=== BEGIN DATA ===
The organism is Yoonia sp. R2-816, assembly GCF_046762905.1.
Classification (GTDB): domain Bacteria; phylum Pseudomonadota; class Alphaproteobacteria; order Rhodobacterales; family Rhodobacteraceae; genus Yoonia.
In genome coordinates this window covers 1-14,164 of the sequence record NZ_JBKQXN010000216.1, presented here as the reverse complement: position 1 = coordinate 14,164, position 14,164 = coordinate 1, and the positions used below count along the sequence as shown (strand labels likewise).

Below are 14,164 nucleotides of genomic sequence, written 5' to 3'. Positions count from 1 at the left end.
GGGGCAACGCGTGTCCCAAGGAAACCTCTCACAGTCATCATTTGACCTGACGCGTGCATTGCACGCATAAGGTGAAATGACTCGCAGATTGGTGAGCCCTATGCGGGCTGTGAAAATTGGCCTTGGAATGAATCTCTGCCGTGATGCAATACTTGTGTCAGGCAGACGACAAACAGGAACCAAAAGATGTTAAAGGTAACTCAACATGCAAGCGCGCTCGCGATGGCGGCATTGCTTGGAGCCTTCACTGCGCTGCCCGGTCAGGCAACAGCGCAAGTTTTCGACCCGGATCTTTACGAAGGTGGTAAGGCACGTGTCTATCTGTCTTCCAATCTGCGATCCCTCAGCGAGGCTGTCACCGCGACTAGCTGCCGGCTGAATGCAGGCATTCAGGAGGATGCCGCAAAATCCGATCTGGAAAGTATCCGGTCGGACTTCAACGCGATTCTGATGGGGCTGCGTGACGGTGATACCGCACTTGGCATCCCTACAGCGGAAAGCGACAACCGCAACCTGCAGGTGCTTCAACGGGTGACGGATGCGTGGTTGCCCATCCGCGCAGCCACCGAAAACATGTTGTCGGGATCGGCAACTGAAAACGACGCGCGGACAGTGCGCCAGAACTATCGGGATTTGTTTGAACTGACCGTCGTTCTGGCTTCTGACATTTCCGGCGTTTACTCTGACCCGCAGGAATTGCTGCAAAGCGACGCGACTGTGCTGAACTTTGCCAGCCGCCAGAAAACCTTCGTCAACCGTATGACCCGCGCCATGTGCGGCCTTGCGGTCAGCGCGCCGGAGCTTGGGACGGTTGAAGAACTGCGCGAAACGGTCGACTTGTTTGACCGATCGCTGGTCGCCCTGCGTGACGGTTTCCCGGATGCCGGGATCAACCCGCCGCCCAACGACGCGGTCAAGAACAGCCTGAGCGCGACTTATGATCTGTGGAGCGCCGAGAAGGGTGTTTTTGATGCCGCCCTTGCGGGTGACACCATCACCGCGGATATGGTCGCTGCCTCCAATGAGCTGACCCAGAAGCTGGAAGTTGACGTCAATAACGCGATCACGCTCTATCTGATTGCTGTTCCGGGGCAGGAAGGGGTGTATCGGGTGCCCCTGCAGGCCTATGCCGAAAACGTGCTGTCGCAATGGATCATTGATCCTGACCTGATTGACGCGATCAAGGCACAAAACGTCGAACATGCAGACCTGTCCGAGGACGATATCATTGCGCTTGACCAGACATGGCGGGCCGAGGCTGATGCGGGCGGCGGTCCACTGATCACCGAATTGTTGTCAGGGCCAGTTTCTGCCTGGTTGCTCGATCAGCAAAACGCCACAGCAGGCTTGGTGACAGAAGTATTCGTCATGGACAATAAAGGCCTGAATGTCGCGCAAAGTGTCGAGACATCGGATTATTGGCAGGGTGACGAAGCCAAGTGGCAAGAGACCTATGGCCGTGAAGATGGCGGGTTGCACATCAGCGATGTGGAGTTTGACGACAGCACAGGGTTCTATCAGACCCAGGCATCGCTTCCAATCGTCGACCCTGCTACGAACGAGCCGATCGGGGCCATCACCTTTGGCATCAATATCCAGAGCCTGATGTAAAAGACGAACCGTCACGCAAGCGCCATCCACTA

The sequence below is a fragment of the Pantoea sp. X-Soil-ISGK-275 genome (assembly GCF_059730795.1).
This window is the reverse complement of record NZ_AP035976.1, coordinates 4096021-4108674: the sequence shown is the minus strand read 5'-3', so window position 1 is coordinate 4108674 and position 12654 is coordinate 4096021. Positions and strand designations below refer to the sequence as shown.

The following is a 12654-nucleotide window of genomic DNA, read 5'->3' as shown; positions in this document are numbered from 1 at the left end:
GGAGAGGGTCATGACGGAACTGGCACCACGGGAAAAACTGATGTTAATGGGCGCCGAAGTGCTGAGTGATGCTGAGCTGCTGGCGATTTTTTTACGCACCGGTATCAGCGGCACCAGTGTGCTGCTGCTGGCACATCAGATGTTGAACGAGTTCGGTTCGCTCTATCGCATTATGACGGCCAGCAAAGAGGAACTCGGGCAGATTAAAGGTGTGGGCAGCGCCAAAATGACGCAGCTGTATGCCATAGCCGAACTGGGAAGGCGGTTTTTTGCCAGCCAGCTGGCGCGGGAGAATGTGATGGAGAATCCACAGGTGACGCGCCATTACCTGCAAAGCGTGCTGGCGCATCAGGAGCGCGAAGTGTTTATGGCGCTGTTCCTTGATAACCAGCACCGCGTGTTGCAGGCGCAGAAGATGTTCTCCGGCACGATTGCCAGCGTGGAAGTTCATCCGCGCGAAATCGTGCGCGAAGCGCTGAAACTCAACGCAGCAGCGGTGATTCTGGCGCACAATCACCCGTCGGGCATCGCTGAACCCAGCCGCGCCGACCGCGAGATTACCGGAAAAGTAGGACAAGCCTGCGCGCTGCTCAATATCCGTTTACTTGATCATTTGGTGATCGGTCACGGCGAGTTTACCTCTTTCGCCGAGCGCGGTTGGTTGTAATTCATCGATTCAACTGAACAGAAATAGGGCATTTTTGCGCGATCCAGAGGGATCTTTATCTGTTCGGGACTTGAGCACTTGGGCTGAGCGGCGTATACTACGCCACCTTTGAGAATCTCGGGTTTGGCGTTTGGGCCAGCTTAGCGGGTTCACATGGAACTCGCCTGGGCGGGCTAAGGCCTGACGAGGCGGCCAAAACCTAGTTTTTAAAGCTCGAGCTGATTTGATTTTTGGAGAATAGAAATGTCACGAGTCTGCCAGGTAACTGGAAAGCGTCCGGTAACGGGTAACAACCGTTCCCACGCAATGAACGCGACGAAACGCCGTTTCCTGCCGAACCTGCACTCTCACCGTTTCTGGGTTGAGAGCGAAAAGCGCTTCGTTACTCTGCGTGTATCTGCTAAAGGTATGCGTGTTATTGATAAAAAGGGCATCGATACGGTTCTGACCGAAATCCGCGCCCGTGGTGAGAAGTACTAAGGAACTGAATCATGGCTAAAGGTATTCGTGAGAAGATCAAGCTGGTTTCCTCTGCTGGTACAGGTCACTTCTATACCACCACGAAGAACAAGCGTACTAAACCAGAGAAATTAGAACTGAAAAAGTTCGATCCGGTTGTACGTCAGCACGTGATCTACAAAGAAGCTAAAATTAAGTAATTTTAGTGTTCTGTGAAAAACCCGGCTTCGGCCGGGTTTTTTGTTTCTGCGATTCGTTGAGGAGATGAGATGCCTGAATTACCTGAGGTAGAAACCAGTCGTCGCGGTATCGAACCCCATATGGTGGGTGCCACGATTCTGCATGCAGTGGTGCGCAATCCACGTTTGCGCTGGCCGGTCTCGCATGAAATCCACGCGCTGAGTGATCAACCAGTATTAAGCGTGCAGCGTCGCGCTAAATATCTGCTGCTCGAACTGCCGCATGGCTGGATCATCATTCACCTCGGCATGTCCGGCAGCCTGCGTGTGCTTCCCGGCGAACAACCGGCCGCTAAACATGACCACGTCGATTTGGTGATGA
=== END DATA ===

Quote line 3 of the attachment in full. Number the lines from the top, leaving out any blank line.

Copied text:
In genome coordinates this window covers 1-14,164 of the sequence record NZ_JBKQXN010000216.1, presented here as the reverse complement: position 1 = coordinate 14,164, position 14,164 = coordinate 1, and the positions used below count along the sequence as shown (strand labels likewise).